On September 23, 1992, the United States detonated a nuclear device named Divider below the Nevada Test Site. It was the nation’s 1,054th nuclear weapons test since the dawn of the nuclear age was ushered in by the detonation of Trinity several hundred miles away in the New Mexico desert. Less than two weeks later, President George H.W. Bush would sign a bill into law dictating a nine-month moratorium on nuclear explosive tests. At the time, few thought the moratorium would last indefinitely. President Clinton extended the U.S. nuclear testing moratorium and initiated the Stockpile Stewardship Program after signing the Comprehensive Nuclear-Test-Ban-Treaty (CTBT) in 1996. Now, exactly 30 years after Divider, we can see it for what it was, not a mere pause in our nuclear testing efforts but rather the bookend to the nuclear testing age.
In the 30 years since Divider, the United States has demonstrated boundless ingenuity in Stockpile Stewardship. Moving away from nuclear explosive testing has led us to a new age of scientific innovation, with benefits that spread far beyond our nuclear security mission. We have fundamentally shifted from a design-test model to one where we are able to rely on advanced supercomputers with unprecedented computing power running simulations down to the molecular level, backed by subcritical experiments. For example, we now utilize lasers capable of tracking materials imploding at over 10,000 miles per hour or simulating the condition of matter at pressures three times larger than those at the center of the earth. In many ways, we have a greater understanding of our weapons today than when we conducted explosive testing, all while launching a new era of scientific discovery and modeling capability. We have readied ourselves for an ever-more technologically integrated and rapidly changing world.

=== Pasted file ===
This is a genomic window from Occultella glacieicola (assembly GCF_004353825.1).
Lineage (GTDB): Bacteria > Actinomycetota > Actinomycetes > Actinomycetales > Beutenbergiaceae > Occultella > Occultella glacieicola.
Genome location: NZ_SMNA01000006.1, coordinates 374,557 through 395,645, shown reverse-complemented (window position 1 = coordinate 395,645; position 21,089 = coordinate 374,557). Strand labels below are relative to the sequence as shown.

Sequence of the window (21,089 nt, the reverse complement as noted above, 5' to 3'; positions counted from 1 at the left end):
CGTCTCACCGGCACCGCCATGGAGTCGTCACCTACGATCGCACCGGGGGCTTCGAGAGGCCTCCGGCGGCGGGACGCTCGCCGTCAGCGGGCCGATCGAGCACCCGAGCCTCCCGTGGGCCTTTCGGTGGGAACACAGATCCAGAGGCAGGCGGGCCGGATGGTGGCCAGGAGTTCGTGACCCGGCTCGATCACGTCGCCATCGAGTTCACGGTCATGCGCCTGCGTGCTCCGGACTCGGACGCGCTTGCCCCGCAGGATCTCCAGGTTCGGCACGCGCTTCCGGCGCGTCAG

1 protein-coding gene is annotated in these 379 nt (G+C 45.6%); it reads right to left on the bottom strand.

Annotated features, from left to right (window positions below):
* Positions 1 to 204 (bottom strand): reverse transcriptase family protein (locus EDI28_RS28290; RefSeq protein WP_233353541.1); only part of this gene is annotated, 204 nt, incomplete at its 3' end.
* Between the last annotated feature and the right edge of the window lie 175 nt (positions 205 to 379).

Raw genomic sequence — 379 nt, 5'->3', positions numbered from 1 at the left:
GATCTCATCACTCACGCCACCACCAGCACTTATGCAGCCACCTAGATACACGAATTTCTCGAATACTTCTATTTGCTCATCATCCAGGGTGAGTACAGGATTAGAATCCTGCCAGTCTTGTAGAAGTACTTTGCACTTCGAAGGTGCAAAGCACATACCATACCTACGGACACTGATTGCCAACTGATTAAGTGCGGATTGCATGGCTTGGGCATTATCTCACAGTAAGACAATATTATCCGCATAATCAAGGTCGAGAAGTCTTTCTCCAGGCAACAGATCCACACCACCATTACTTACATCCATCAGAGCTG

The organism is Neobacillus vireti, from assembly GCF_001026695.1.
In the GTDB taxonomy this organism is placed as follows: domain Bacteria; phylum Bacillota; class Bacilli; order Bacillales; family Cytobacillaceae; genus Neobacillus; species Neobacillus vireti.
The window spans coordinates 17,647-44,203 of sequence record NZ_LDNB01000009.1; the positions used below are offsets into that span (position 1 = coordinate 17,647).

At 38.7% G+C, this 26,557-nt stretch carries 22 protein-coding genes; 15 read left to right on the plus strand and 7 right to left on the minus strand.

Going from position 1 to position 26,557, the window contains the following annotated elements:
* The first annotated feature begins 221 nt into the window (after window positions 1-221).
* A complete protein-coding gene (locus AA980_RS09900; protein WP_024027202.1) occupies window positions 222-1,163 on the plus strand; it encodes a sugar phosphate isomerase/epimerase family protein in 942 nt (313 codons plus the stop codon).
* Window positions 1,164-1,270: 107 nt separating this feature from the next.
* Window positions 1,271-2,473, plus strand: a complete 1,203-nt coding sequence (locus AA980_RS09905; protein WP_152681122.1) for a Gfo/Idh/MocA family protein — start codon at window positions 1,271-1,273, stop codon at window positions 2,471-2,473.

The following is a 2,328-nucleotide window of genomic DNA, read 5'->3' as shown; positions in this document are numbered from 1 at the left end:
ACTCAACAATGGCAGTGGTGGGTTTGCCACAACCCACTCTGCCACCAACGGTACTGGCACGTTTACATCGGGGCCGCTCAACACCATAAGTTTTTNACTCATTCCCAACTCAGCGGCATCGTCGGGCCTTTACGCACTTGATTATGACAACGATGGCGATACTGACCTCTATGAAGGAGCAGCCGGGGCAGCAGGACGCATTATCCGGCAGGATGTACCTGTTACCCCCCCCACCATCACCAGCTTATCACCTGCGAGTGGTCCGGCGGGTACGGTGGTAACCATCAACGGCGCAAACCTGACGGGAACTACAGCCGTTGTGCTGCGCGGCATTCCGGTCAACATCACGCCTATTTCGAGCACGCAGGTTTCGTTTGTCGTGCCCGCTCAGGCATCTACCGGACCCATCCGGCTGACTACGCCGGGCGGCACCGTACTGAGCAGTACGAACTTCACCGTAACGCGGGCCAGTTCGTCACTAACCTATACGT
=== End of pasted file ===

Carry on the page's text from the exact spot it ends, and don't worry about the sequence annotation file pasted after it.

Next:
Not returning to nuclear explosive testing has also allowed the United States to remain a leader in international nonproliferation efforts. Maintaining the international norm against nuclear explosive testing remains in the United States’ and the world’s interest. Refraining from nuclear explosive testing is a key protection against both proliferation and unnecessary escalation.
A vital element in maintaining that norm is the CTBT and its verification. The United States supports the CTBT while recognizing the significant challenges to its entry into force. The global nuclear explosion monitoring and detection system the CTBT introduced has been effective in detecting tests that have occurred since its development. Data collected by the International Monitoring System is also being applied to a wide range of civil and scientific uses, including providing critical information on nuclear accidents such as Fukushima, meteorological studies and climate change research, and tsunami warnings and earthquake hazard estimations.
Over the past thirty years, we have not only been able to continuously verify the safety, security, and effectiveness of our nuclear weapons stockpile, we have demonstrated to ourselves and the world that nuclear explosive testing is no longer necessary. We will continue to work with the international community on preventing the spread of nuclear weapons and promoting the safe and peaceful use of nuclear technology. The United States continues to observe its zero-yield nuclear explosive testing moratorium, and calls on all states possessing nuclear weapons to declare or maintain such a moratorium. We look forward to a world where no nuclear explosive testing takes place and acknowledging the 40th, 50th, and, someday, centennial anniversaries of Divider.